The court dismissed the plaintiff's action in an order dated January 30, 1990, relying in part on information from the Noggle affidavit. This appeal follows. Local 267 makes both substantive and procedural objections to the results below. Finding no error in the district court's judgment, nor anything of prejudice to the plaintiff in its proceedings, we affirm.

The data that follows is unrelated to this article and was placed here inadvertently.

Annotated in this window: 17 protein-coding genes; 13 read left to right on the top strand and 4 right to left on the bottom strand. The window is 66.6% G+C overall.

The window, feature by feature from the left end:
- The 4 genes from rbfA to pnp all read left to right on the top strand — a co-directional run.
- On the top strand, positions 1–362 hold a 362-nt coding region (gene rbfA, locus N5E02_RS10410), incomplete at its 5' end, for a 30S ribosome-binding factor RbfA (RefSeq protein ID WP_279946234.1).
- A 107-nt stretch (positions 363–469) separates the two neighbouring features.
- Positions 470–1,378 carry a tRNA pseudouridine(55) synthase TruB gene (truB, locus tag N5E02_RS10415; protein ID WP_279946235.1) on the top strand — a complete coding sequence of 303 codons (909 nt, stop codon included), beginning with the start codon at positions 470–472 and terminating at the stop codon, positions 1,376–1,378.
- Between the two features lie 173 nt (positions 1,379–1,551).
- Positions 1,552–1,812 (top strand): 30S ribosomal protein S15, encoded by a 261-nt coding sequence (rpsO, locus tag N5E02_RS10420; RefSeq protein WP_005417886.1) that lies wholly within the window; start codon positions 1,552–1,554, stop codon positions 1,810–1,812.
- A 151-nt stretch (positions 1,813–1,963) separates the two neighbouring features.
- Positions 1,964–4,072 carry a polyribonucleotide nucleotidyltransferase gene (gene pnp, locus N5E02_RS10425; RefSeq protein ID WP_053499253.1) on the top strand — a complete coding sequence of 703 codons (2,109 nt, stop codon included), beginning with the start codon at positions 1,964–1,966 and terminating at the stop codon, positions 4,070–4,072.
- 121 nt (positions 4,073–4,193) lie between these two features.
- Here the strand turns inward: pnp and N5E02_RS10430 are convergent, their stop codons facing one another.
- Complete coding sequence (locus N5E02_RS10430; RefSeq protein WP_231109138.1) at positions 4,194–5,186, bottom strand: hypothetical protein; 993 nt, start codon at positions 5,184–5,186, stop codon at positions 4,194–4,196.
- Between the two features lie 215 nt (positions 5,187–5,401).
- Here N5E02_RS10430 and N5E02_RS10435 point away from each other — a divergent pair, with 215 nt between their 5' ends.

* The background of this case is the January 1988 reorganization of Local 267 by the international union. Prior to the reorganization, the jurisdiction of some Ohio locals extended into West Virginia and Kentucky. Local 267 was within the Capital District Council and included millwrights as well as carpenters in its membership. The collective bargaining agreement between the Capital District Council and employers provided that "working dues" were to be collected by the employers from union members and "transmitted by each employer to a duly authorized point of collection." This "dues checkoff" system was authorized by section 45(c) of the constitution of the international union, which permitted local unions or district councils to collect dues in this way. Before reorganization, the Carpenters Central Collection and Administrative Agency was the designated recipient of payments from the employers. The agency would distribute the amounts collected to union pension and insurance funds, and to Local 267, among others. According to Noggle's affidavit, the bulk of the working dues collected from Local 267 members and subsequently transmitted to the local had been used to pay the business agent, who was an employee of the local before the reorganization.